Nevada basketball beats Montana State | NevadaAppeal.com

Nevada basketball beats Montana State

RENO – Home sweet home.

Nevada, riding a three-game losing streak, returned home to start a four-game homestand and outlasted Montana State 82-76 Saturday night before a crowd of 6,492 at Lawlor Events Center.

The win was Nevada’s 26th in its last 28 games at Lawlor and improved the Pack’s record to 3-4. Conversely, Montana State, 4-4, stayed winless on the road.

Nevada coach Mark Fox has said all along that he was looking for improvement each and every day, and against the Bobcats he got it.

“We’ve improved as a team,” Fox said. “A lot of minutes we played well. We are still not as consistent enough or where I want us to be.

“We played better basketball for longer periods of time. That’s due to good practice.”

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Nevada ran its offense better, collecting 18 assists on 26 baskets. The Pack eclipsed the 50 percent mark from the field for the third time this season and managed to beat the Bobcats on the boards, 32-30.

This one was every bit as tough as the final score indicated. It took some clutch shooting by Marcelus Kemp (23 points), Armon Johnson (11 points), Brandon Fields (9 points) and JaVale McGee (11 points) down the stretch to put the pesky Bobcats away.

Nevada went 9 for-10 from the foul line in the final minute, and MSU never got closer than three points in the last four minutes of the game.

Nevada shot 50 percent in the first half, but only had a 39-33 halftime lead to show for it, as the Bobcats scored five points in the final minute. Montana State, thanks to 16 points by Carlos Taylor, was able to whittle down leads of 11 and 10 in the opening 20 minutes.

“They had nine offensive rebounds in the first half,” Fox said. “We didn’t rebound the ball like we needed to. We’re so inexperience we have to learn things the hard way.”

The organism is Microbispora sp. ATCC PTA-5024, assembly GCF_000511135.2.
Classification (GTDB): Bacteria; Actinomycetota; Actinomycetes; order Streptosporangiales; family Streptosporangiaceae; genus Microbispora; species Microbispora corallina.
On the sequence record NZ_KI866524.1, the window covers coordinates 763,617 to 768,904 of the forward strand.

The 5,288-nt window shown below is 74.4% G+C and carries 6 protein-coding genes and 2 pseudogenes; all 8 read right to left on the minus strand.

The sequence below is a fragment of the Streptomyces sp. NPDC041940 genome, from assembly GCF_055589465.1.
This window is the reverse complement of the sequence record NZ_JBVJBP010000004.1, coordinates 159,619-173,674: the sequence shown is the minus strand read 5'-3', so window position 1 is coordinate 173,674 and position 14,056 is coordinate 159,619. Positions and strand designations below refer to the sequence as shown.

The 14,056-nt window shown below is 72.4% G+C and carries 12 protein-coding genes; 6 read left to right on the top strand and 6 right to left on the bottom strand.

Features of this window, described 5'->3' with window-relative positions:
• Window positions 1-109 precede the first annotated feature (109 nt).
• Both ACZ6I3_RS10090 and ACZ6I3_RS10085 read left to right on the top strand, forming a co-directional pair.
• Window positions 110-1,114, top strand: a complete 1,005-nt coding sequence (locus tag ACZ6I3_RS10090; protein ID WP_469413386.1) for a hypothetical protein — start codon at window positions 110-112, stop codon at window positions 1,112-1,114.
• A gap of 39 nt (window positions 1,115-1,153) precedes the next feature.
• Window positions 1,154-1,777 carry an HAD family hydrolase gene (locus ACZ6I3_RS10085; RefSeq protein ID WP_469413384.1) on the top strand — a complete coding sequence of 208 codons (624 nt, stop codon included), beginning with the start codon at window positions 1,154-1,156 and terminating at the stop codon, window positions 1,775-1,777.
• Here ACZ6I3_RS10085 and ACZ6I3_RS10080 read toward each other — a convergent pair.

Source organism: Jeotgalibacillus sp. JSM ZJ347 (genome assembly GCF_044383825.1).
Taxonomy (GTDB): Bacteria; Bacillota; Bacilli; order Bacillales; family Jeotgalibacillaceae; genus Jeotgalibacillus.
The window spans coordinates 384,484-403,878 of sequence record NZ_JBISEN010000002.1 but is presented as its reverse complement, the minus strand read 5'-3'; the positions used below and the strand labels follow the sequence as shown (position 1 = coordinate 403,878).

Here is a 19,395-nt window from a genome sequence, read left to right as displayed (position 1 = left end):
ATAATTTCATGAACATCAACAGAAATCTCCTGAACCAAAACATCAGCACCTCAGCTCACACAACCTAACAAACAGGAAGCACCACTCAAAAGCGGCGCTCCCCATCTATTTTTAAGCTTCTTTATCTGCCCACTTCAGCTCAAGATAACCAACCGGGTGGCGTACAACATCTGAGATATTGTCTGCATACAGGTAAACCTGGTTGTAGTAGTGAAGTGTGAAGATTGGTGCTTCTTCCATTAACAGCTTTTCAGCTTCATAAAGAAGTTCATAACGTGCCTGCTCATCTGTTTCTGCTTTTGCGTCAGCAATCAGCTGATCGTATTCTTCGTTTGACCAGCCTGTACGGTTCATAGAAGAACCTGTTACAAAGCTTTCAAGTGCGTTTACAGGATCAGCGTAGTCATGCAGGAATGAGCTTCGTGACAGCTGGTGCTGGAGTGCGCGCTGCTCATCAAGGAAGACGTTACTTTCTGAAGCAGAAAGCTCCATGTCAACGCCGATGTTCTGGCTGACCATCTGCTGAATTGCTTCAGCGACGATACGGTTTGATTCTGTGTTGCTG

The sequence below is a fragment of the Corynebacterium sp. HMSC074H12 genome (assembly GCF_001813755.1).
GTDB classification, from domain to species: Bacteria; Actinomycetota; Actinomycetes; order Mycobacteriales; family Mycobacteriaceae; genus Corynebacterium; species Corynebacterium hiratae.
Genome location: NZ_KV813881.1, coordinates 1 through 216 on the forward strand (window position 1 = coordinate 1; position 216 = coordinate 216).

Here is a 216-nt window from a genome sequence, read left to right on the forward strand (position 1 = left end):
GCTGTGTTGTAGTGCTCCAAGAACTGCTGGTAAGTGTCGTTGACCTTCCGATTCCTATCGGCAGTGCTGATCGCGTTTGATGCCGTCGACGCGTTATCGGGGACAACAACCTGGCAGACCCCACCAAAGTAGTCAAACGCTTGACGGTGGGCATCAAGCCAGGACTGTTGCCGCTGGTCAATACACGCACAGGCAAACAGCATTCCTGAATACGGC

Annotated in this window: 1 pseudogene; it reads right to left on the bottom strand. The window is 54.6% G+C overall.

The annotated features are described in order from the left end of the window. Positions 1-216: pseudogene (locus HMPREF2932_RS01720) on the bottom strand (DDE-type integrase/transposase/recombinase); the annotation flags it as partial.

“That’s been our mojo all season, working hard on the glass at the offensive end,” MSU coach Brad Huse said. “They put an emphasis on that in the second half.”

Montana State carried that momentum into the second half, outscoring Nevada 12-4 to grab a 45-43 lead as Divaldo Mbunga scored from close range twice, while Casey Durham knocked down a 3-pointer and converted a lay-up on consecutive possessions, causing Fox to hurl his coat to the floor in the process.

“I didn’t like the way we started the second half,” Fox said. “Fortunately we were able to rally.”

A 3-pointer by Ray Kraemer and a hook shot in the lane by Demarshay Johnson helped Nevada regain the lead 48-45, but a drive by Mecklen Davis, another 3-pointer by Durham and a bucket by Adrian Zamora gave the Bobcats a 52-50 lead with 11:50 remaining.

Nevada ran off seven straight points, as Kemp dished a nice pass to Kraemer for an easy layup, McGee knocked down a 3-pointer from the top of the key and Demarshay Johnson drained two free throws to make it 57-52.

Kemp played 28 minutes total, and some of those minutes were at the point when Armon Johnson got in foul trouble or needed a breather.

“I think I did well,” Kemp said. “There was one time I made a bad pass, but I thought I did well at the point guard spot.

“I think we played hard. Everybody contributed. We played good defense.”

Especially on Taylor, who managed just seven points in the second half, hitting just 3-for-7 from the floor against Fields.

“He’s a good player,” Fields said. “He shoots it real quick. I just tried to get my hands up on the shots.”

“He (Fields) challenged shots better,” Fox said. “Taylor lit us up offensively in the first half. We did a better job defensively in the second half.”

MSU closed to a point, 61-60 and 63-62, but five points by Kemp gave Nevada a 69-64 lead with 3:40 left. It was Kemp’s first points of the second half.

“I tried to stay in the offense, and not try to do too much,” Kemp said. Kemp hit 8 of his 14 attempts from the floor, including three 3-pointers.

Montana State cut the lead to 69-66 with 3:25 left, but two free throws by Armon Johnson and a slam dunk by Demarshay Johnson upped the lead to 73-68 with 1:54 left in the game.